Microsoft makes Azure Mobile Services, Web Sites generally available

Microsoft makes Azure Mobile Services, Web Sites generally available

Summary: Microsoft is moving more of its Windows Azure services from preview to general availability. The latest: Azure Mobile Services and Azure Web Sites.


Microsoft is continuing to move more of its "preview" versions of its Windows Azure services to "general availability" (GA). The latest two to get the GA nod are Azure Mobile Services and Azure Web Sites.


Microsoft used its June 27 Day 2 keynote at the Microsoft Build 2013 developer conference to make the announcements.

Windows Azure Mobile services allow developers building Windows, Windows Phone, iOS and Android apps to store data in the Azure cloud, authenticate users and send push notifications. Microsoft announced Azure Mobile Services preview in August 2012 and added Android support a few months ago.

Since announcing the preview, there have been 20,000 apps written using Azure Mobile Services, according to Microsoft officials.

Microsoft also announced general availability of Windows Azure Web Sites during the Build 2013 keynote on June 27.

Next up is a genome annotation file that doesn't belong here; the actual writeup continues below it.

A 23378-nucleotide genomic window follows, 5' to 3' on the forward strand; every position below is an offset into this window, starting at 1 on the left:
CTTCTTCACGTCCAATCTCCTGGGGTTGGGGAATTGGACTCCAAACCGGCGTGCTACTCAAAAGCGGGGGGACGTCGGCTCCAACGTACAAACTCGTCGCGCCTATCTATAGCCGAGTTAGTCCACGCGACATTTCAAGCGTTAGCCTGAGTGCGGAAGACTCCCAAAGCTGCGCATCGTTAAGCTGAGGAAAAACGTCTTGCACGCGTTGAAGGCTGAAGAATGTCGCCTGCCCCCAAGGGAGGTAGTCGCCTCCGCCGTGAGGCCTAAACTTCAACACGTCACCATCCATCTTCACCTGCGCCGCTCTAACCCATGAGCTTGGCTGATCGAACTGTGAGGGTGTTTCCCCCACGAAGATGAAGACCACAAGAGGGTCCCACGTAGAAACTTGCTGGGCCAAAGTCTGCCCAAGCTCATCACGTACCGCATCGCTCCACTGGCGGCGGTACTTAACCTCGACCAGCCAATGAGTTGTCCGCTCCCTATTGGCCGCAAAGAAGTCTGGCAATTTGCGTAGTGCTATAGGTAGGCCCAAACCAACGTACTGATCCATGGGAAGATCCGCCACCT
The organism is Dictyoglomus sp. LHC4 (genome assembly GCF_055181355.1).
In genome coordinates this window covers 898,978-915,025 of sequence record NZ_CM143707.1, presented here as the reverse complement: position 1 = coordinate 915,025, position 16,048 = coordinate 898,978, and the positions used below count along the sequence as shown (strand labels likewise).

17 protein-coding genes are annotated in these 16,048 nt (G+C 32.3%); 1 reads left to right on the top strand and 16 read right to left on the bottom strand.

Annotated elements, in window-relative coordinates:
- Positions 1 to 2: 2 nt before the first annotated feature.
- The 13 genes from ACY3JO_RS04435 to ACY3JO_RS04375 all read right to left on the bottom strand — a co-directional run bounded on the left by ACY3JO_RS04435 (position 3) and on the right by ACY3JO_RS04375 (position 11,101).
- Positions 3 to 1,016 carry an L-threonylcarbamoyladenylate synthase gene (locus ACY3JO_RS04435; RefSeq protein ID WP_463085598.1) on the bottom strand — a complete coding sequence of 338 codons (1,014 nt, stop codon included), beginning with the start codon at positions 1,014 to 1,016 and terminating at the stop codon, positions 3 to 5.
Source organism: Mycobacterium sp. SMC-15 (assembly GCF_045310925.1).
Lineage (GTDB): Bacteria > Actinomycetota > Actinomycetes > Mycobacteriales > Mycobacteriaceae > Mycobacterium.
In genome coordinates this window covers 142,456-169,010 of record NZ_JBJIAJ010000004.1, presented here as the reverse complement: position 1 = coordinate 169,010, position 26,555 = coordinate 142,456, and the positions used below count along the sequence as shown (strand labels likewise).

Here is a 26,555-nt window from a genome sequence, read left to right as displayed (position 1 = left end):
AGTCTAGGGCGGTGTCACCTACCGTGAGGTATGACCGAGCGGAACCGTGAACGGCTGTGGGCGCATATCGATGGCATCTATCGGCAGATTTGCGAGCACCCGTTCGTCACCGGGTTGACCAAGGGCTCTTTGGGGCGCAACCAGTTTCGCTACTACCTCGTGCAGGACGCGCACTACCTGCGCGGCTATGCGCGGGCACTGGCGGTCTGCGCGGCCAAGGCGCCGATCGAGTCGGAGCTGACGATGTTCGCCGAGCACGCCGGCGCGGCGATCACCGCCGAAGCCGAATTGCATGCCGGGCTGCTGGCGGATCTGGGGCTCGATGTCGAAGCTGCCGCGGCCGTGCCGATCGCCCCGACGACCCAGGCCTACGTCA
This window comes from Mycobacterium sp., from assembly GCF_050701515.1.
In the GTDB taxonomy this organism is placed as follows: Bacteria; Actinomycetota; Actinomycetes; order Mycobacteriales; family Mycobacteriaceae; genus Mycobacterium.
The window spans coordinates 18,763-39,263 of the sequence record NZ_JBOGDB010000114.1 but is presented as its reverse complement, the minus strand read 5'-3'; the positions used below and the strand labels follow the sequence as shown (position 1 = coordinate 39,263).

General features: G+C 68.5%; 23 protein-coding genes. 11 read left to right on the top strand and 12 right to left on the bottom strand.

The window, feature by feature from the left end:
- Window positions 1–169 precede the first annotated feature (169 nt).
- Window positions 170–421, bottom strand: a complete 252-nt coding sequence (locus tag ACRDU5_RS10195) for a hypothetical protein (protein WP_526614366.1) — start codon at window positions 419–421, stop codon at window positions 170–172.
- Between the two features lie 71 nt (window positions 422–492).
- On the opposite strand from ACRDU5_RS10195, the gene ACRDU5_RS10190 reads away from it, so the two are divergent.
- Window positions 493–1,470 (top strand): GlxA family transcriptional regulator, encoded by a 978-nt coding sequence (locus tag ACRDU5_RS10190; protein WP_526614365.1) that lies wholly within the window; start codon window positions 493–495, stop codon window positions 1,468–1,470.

Windows Azure Web Sites allows developers to provision Web applications and sites on Windows Azure. Developers can do this via the Azure Management Portal, their integrated development environment (IDE) of choice, from scripts using PowerShell or CLI tools running on any operating system. Users can scal up and out thanks to Azure.

Microsoft made the initial Azure Web Sites preview available in June 2012.

Topics: Cloud, Android, iOS, Microsoft, Mobility, Windows, Web development


Mary Jo has covered the tech industry for 30 years for a variety of publications and Web sites, and is a frequent guest on radio, TV and podcasts, speaking about all things Microsoft-related. She is the author of Microsoft 2.0: How Microsoft plans to stay relevant in the post-Gates era (John Wiley & Sons, 2008).

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  • New Cloud Definition

    Amazon basically defined what the term Cloud is or atleast gave it the current definition. Is Microsoft redefining it and making Amazon's definition a subset?
    • NIST Definition of Cloud Computing

      Not sure where the context re: AWS or Cloud definitions came from in your comment but I suggest you look at the "The NIST Definition of Cloud Computing" for Cloud Service and Deployment Model definitions.

      Azure plays in the IaaS/PaaS space, MSFT as a whole plays across all 3 (inc SaaS) e.g. Office 365